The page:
Now that it’s the holidays, I’ve got some time for genealogical research (yayyy!). I was looking for my great-great grandfather, George Richard or Richards. He was the father of Elizabeth, who married Griffith Owen from Anglesey. As far as I know George was not a relative of my other Richards family.

George Richard was born in St Dogmael’s, also known as St Dogmell’s, on the border of Cardiganshire and Pembrokeshire and sometimes in one county, sometimes in the other. It’s on the other side of the river Teifi from Cardigan/Aberteifi.

Old map of St Dogmael's, Ordnance Survey, 1885-1900

OS map, 1″, 1885-1900 *

And I came across a record in the Pembrokeshire Burials at FindMyPast. Very simple, very short, it told a sad story.

St Dogmells death record for five month old Christmas

St Dogmells burials for 1848 *

A five-month old baby called Christmas, buried on 5 May 1848. No surname. And looking at where she or he (we don’t even know that) spent their short life… it was the workhouse.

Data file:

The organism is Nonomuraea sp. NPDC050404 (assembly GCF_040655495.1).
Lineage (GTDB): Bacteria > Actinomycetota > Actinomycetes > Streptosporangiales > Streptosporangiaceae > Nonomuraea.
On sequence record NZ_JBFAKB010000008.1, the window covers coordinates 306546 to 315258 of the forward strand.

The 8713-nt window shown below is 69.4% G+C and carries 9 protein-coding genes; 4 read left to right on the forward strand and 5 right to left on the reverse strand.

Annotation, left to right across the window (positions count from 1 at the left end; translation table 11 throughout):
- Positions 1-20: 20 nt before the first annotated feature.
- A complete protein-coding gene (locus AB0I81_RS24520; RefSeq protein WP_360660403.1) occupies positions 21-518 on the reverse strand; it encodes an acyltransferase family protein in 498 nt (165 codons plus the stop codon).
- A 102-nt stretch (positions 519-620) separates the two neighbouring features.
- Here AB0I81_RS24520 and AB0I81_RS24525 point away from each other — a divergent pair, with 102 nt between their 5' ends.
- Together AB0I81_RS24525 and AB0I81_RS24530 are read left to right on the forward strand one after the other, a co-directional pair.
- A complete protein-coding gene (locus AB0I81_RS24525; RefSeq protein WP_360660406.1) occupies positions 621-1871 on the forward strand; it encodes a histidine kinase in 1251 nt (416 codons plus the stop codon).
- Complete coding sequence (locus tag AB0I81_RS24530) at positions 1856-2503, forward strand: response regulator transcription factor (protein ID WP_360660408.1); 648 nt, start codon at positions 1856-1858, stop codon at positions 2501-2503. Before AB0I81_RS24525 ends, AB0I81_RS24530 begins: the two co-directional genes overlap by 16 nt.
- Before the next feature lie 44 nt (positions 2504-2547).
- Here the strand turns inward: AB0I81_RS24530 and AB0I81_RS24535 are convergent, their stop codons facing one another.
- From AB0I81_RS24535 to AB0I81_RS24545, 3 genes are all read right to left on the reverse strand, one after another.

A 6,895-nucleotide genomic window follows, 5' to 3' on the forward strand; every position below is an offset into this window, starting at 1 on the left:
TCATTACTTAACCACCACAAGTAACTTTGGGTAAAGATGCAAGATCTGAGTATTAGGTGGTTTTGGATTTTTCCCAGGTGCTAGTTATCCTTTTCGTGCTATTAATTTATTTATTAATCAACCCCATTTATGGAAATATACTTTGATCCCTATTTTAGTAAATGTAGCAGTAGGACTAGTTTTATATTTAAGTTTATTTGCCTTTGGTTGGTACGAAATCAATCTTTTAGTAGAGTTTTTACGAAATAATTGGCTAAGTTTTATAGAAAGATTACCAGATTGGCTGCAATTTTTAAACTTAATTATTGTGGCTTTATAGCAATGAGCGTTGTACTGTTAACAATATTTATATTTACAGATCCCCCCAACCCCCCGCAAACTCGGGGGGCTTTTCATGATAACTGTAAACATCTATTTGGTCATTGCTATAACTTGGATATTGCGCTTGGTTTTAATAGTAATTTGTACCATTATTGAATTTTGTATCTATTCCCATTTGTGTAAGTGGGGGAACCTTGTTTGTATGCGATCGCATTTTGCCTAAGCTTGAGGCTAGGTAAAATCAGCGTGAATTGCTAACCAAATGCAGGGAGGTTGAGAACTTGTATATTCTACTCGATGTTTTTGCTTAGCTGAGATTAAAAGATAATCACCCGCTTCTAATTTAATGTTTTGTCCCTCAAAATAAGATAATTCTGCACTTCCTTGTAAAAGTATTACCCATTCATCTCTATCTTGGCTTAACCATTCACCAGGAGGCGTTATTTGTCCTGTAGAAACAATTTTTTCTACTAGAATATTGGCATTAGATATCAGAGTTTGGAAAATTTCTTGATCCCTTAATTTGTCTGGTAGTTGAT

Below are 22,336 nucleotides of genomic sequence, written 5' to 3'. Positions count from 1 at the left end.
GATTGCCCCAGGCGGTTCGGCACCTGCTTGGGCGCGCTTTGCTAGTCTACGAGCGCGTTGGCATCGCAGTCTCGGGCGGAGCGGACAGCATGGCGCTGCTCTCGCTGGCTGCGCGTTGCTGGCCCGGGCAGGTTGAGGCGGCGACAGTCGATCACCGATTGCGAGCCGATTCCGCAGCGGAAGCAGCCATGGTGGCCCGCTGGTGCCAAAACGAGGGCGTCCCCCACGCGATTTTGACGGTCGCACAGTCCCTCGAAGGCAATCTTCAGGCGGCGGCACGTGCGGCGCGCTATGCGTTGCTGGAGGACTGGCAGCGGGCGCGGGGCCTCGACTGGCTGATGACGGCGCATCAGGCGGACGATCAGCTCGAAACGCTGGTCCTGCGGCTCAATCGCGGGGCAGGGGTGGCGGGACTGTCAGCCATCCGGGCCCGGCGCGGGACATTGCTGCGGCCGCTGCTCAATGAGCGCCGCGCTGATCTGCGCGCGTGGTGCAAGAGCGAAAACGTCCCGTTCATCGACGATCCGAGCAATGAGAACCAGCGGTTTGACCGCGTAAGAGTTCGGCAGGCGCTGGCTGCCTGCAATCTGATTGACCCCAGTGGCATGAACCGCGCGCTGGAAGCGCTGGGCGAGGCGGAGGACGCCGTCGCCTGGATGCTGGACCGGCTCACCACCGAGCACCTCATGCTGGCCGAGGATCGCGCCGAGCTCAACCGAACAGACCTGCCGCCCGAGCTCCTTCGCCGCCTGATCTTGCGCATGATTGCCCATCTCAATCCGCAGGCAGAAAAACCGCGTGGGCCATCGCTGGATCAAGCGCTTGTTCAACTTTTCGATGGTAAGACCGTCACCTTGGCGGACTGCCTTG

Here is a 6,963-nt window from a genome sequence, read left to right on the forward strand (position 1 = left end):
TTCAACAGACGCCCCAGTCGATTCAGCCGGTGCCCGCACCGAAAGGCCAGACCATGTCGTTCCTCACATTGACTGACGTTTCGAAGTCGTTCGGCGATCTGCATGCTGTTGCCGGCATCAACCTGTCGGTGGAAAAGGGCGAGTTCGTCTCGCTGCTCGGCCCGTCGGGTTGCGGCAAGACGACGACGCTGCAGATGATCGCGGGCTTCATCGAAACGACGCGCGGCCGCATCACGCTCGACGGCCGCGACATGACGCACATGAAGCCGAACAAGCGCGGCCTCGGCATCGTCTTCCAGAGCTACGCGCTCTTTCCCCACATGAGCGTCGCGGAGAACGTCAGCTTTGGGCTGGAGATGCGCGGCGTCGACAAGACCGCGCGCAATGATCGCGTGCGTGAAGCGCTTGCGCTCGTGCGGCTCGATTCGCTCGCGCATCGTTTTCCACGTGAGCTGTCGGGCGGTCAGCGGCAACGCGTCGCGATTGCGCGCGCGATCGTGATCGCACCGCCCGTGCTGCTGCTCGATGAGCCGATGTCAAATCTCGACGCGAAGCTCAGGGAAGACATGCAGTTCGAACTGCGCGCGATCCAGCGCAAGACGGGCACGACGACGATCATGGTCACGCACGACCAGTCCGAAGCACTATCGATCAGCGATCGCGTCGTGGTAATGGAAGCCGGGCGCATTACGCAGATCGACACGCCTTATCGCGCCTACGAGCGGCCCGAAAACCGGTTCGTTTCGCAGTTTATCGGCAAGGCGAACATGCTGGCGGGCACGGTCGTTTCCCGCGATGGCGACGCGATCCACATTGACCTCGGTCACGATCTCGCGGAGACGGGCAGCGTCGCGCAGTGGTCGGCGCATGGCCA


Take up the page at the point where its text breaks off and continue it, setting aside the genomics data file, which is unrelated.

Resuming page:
Close-up of old map showing Cardigan Union workhouse, St Dogmael's

Cardigan Union workhouse, St Dogmael’s/St Dogmell’s *

The old workhouse still stands. It’s now called Albro Castle and is a private property with holiday lets.

I checked the baptism records and couldn’t find any babies who matched.

So… no surname, no recorded parents, died at the workhouse. Would I be right in picturing a desperate woman abandoning her newly-born illegitimate child at the workhouse in late December 1847, where the staff named the little scrap after the Christmas season? Or perhaps Christmas’s mother was already in the workhouse and died in or after childbirth.